This is especially important in bilingual students, with the amount of students coming into schools from different locations, by 2030s English Language Learners (ELLs) will be about 40% of the student populations, while in some places like California 60-70% of their students make up this demographic. (Roseberry-Mckibbin.) Based on that information, the demographic of Students in America would be increasing in ELLs, and teachers will have a big impact on their students, especially this demographic. Teachers expectations, how they teach, and what they teach has a big impact on students, as well as Mexican-American youth. I will be reviewing research that affects Mexican-American youth, and how teachers are a big part of their education in respect to their expectations of the students, how they teach Mexican-American, how they teach, and how their relation to the students.
There are a lot of biases against Mexican-American youths, as well as stereotypes, as a teacher these biases cannot influence our expectations of our students. When some bilingual students are entering into school, the fact that they are bilingual may...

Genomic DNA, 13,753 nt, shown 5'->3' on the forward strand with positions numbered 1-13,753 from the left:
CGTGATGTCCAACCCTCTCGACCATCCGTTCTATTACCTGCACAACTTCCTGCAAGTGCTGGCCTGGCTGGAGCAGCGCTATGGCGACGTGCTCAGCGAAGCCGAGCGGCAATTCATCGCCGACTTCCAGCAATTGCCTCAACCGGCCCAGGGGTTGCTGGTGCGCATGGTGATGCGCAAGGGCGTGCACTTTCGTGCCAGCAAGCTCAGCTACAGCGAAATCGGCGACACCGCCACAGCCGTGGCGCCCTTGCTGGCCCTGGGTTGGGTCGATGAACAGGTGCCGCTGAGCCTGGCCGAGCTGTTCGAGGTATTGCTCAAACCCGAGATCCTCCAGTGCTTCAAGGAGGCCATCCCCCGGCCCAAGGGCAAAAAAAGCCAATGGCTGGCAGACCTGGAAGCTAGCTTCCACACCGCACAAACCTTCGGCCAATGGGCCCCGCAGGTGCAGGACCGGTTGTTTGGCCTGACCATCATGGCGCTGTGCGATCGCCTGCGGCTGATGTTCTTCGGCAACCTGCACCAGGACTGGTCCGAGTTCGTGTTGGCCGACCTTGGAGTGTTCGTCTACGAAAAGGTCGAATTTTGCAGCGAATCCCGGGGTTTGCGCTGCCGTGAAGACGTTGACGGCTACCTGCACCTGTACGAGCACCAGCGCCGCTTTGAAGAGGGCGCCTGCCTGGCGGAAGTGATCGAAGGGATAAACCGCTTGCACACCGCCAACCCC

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... curriculum directly, but in ways in which she believed influenced her students nonetheless. Delia reported: “I just felt good. Like I could serve them well become I knew where they were coming from. Things I could relate to” (565).
Immigrant Children are sometimes depending on where they are, can have a lot of support and encouragement from teachers, McDonnell stated that “a significantly greater proportion of new immigrant students, in Los Angeles, are considered well motivated and ‘bright’ than are native-born students or more established immigrants.” (McDonnell. 73.) These students have been in the United States for less than three years, so the expectations that the students have are very high, but as we have seen in previous paragraphs, these expectations are not always kept, some students have even stated that just showing up to class was considered good. ()
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